July 1925 - December 1970
Gus Wilson's Model Garage

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by Martin Bunn

"Now," said Gus Wilson to his nephew, Henry, as they passed through the gate at the Milbury Auto Show, "the first thing for you and Grace to decide is how much you can afford to pay for a car.  Then we'll see what looks like the best buy in that class."

Henry had just been handed another raise in salary and felt that at last he could afford to yield to his bride's pleading that he buy a car.  He had persuaded his uncle and Joe Clark, proprietors of the Model Garage, to help him make a selection.

"And don't forget," warned Gus, "that buying your car on time gives you no excuse for spending too much for it."

"A thousand is about the limit." said Henry.  "I'm sure I can swing that much."

"That means not over nine hundred for the list price," broke in Joe Clark, "because freight, taxes, license and the rest of the incidentals will certainly run it up to the thousand mark."

"I'd like to get one of those sporty-looking roadster types," said Henry a few moments later, as he gazed longingly at a flashy job finished in pale green with lots of nickel fittings.

"Why, Henry," chimed in his wife, "you promised me a sedan.  I don't want a car that will hold only two people."

"Grace is right, son," Gus said.  "If you can have only one car, the best buy is a closed model, but I'd recommend a coach.  You get a lot more for your money than you do in a sedan.  Roadsters are all right for rich people who can afford to keep more than one car.  I'll admit that it's a nuisance when you want to take along some of your friends.

"And," continued Gus, "if you'll lay off any car that is painted in very light colors.  Dust and the tar they put on the roads will make one of those pale pink babies look like the dickens in short order.  Stick to a dark blue or green unless you want to spend all your spare time washing it."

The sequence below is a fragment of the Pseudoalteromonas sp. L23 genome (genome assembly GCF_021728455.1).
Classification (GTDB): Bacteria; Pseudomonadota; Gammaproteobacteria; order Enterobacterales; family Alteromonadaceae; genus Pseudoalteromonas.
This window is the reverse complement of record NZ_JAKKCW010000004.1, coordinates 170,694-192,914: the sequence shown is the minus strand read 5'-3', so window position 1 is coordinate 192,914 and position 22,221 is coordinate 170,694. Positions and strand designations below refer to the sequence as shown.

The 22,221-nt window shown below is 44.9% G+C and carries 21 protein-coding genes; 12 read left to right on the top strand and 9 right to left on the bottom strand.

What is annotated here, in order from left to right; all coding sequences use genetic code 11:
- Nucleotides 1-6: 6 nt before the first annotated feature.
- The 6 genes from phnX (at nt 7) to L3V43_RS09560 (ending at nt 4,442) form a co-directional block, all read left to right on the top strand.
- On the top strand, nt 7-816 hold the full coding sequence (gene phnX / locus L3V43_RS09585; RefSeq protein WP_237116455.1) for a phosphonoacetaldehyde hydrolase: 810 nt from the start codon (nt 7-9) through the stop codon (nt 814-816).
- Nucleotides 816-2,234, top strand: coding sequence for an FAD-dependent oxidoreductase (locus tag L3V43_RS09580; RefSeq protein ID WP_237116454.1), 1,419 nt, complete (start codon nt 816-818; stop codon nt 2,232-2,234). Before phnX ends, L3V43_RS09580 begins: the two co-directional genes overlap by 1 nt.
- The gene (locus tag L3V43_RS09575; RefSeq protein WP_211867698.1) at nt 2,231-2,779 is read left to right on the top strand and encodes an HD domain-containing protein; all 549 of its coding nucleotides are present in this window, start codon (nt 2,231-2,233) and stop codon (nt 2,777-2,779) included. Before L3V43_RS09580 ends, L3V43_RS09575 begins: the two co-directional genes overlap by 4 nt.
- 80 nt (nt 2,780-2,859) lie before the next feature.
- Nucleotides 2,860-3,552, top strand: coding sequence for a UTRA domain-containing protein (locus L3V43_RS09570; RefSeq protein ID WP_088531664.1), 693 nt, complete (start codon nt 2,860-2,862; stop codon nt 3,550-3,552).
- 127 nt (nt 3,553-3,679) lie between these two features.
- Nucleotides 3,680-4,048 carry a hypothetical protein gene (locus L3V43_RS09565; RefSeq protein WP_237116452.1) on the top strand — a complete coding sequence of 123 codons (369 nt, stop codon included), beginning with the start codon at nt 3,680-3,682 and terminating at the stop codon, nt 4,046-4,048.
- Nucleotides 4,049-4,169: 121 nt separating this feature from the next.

"I wouldn't give a fig for all the closed cars in the world," growled Henry peevishly.

"Then why not compromise on a touring car?" suggested Gus with a wink at Joe.

"Humph!" exclaimed Henry.  "And have about a million curtains to put up every time it rains!

Nothing doing!  If we don't get a roadster, we might as well go the limit and get a coach."

"I'm so glad that's settled at any rate," observed Grace.  "Can't we get one of those eight cylinder things?  You know Agnes' husband bought her one, and it's just too smooth for anything!"

"There's the woman of it!" grunted Gus.  "Always trying to keep up with the Jones's.  You couldn't' possibly get an eight-cylinder car for the price Henry mentioned.  You can get a good six, though."

"Seems to me a four-cylinder car would be a lot easier for repair than a six," said Henry as they passed a shiny new four-cylinder model.

"You're dead right, son," stated Gus emphatically.  "Just fifty percent less work when it comes to grinding valves or putting in new rings or tightening up connecting rod bearings.  And it's a whole lot easier to locate trouble in a four-cylinder engine, too.  There was a time when the four-cylinder cars were a whole lot rougher running than the sixes, but what with light pistons and good stiff crankshafts, the four-cylinder cars of today are pretty durn smooth.  If you look at it from the standpoint of expense for repairs and the amount of work you will have to do yourself, the four-cylinder car is certainly the best bet.

"Outside of work on the motor itself, a light six won't require any more attention than a four.  Changing tires or overhauling the rear end or anything like that is the same on both.  Are you going to drive the car too, Grace?"

"You bet I'm going to drive!" said Grace emphatically.

"Then don't forget, Henry, that a six-cylinder car needs less gear shifting than a four.  Grace would get along better with a six on that account.  Whatever car you buy, though, be sure that the brake and clutch pedals work easy.  It doesn't make much difference whether Grace can reach the pedals or not.  You can fix that by putting a cushion behind her back.  In fact, it would be better to pick a car with plenty of leg room so you won't feel cramped on long drives."

"What's the dope on overhead valves, uncle?  Are they really much better?"

"Theoretically they are -- all the racing cars use them," replied Gus.  "But in a car for ordinary use I can't see that there's much advantage.

 They may result in a slight saving of gasoline as compared with the ordinary valves that are placed in a pocket beside the cylinder head.  Also, with overhead valves, you can take the cylinder head off and remove it to a warm place in the cellar when you want to grind the valves instead of working in a cold garage.  On the other hand, overhead valves usually are noisier, and as there are more parts in the valve mechanism, there is more to replace when things begin to wear."